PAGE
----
Video Game Preview – Jurassic World Evolution: Complete Edition on Nintendo Switch
Jurassic World Evolution: Complete Edition is the latest video game to “hatch” from the Jurassic Park series of films. This time around we’re tasked with creating our own version of Jurassic World and dealing with all the fun (and occasional chaos) that comes with it. Jurassic World Evolution: Complete Edition is coming to the Nintendo Switch eShop on 3rd November and I’ve been lucky enough to preview the game before its release.
In the current gaming climate its not unfamiliar for a game to launch with a subtitle such as “definitive” or “enhanced”. Occasionally it can be difficult to spot what exactly is “definitive” or “enhanced” about the title, however Jurassic World Evolution: Complete Edition changes this and it does exactly as its name suggests.
The Complete Edition brings the 2018 base game, every DLC pack, update and patch all together in one complete package to Nintendo’s Switch console. As Switch ports go Jurassic World Evolution: Complete Edition is pretty close to the console versions and even with the limitations of the Switch’s hardware, Frontier has done a pretty good job of translating the game to the hybrid console.
Playing the main campaign is a clear indication that maintaining the full park building experience was one of Frontier’s top priorities. My time in the main campaign was a smooth experience and the Switch handled it pretty well. Playing in both docked and handheld modes works exceptionally well and the game looks just as good in both modes. Considering the console’s hardware limitations when compared to the Xbox One and PlayStation 4 then this is a pretty big deal. Obviously there are some graphical differences and we’re not getting the highest level of detail or the crispest foliage or even a locked frame rate. There were also times when distant trees and shadows fade into view when panning around the islands terrain but considering the nature of the game and the scale of the island itself then this is a very minor issue, even if you could call it that.
Dinosaurs are the main attraction of the game and each one I bred looked just as good as their console ‘sisters’. The game features dinosaurs from across the entire film franchise and are faithfully reproduced for you to unleash into your parks. Even the newer hybrids such as the Indoraptor and the Indominus Rex are available for you to create. When playing the Return to Jurassic Park DLC you are treated to a slight change in dinosaur behaviour which Frontier have faithfully reproduced from the way the dinosaurs behaved back in 1993. Its small details like this that made my inner child geek out in delight. This impressive attention to detail also extends to the various buildings and facilities that we can place around our park.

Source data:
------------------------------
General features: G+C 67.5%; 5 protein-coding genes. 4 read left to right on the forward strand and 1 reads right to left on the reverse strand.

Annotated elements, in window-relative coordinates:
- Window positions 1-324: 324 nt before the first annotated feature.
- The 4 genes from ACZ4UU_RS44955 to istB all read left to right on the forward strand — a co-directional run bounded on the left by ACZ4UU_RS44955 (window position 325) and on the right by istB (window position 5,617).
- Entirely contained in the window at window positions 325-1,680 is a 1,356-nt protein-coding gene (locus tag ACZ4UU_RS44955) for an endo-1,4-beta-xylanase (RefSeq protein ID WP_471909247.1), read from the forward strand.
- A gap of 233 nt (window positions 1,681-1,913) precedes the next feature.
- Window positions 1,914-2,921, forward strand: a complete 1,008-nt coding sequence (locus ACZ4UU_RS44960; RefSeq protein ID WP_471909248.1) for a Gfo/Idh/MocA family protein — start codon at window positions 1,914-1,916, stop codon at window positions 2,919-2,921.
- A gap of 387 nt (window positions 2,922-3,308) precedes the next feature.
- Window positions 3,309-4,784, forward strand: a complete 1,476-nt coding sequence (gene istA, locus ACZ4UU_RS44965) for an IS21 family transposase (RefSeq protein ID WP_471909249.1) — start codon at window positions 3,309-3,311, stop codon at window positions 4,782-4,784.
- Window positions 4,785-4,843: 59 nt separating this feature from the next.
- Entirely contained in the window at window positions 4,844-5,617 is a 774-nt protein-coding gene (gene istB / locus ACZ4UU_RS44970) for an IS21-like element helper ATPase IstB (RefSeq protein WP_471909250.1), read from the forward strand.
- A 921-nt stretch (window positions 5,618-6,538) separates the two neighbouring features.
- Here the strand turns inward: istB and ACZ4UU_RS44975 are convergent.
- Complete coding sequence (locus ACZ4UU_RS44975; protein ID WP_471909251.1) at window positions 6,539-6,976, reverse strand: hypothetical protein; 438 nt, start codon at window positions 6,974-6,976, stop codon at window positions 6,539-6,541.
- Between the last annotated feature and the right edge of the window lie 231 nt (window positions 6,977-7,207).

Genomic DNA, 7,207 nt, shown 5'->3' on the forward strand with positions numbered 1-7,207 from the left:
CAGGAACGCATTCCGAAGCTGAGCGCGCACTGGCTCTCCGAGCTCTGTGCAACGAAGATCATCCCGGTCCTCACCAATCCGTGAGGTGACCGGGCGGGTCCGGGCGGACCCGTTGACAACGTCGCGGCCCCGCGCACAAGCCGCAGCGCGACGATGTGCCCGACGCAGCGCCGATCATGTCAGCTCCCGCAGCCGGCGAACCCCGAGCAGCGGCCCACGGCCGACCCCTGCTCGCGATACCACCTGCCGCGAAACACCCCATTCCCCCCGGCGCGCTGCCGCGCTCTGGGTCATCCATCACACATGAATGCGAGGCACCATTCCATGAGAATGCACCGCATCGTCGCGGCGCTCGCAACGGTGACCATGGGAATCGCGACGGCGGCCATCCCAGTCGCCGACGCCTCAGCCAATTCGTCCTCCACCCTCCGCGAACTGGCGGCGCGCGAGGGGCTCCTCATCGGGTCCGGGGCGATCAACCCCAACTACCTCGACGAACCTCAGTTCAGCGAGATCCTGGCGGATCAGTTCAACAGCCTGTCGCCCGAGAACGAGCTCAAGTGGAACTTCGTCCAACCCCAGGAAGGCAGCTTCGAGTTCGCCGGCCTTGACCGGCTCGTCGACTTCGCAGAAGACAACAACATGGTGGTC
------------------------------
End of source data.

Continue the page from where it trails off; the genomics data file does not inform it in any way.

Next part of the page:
Guest satisfaction is the main objective throughout both the main campaign and optionally in the sandbox mode. To achieve this goal we are tasked with building the appropriate amenities for our guests to enjoy, as well as maintaining dinosaur variety and their overall health. We also have to deal with various other crises as they occur such as tropical storms, facility sabotage, sick dinosaurs and breakouts. Your ability in maintaining your guests satisfaction and dinosaur welfare is reflected in your parks overall rating. Creating a well performing Jurassic World park is your ticket to the next island and the wealth of challenges that come with it.
The attention to detail will excite any fan of the film franchise. As I mentioned earlier, the complete edition comes with the expansion packs (Return to Jurassic Park, Claire’s Sanctuary and Secrets of Dr. Wu). We also get four dinosaur packs and a Raptor team texture pack thrown into the experience as well. If you simply want to build the best dinosaur theme park without any of the hassle then the Sandbox mode has you covered. Taking place on a empty Isla Nublar, Sandbox is a fully customisable experience. We have the ability to turn off threats, the day/night cycle and a wealth of other options to then simply create the park in anyway we see fit. It’s a great way to test out the options available and given a little creativity you can create a truly stunning piece of art with the parks layout.
One of the main draws to the Nintendo Switch is its touchscreen, but sadly there is no implementation of it within this game. I would imagine this is due to the shear amount of behind the scenes work required to implement such options. User Interface and text scaling between docked and hand held mode isn’t in play either but its only really noticeable if you really look hard. Onscreen text however can be a little hard to read when playing in hand held mode but considering most of its voiced then its not a major concern.
Speaking of voice acting, the majority of the movie’s cast reprise their roles for the game. The only omissions are Chris Pratt and Richard Attenborough, with both Owen Grady and John Hammond being portrayed by sound-a-likes. Throughout the main campaign we get the silky smooth voice of Jeff Goldblum talking about chaos theory and his famous “life finds a way” sneaks its way in. John Williams’ famous score also makes a return and is just as epic sounding on the Switch as it is at the cinema. Everything from the vehicles, architecture and atmosphere is expertly captured from the movies and is a real treat for fans awaiting the sixth film.
Overall Jurassic World Evolution: Complete Edition translates to the Nintendo Switch extremely well. Everything is here from the console edition and more. With the addition of three expansion packs and even more dinosaurs, the world of Jurassic Park/World is truly at your finger tips.
Jurassic World Evolution: Complete Edition launches on Nintendo Switch 3/11/2020 and will be exclusive to the Nintendo eShop.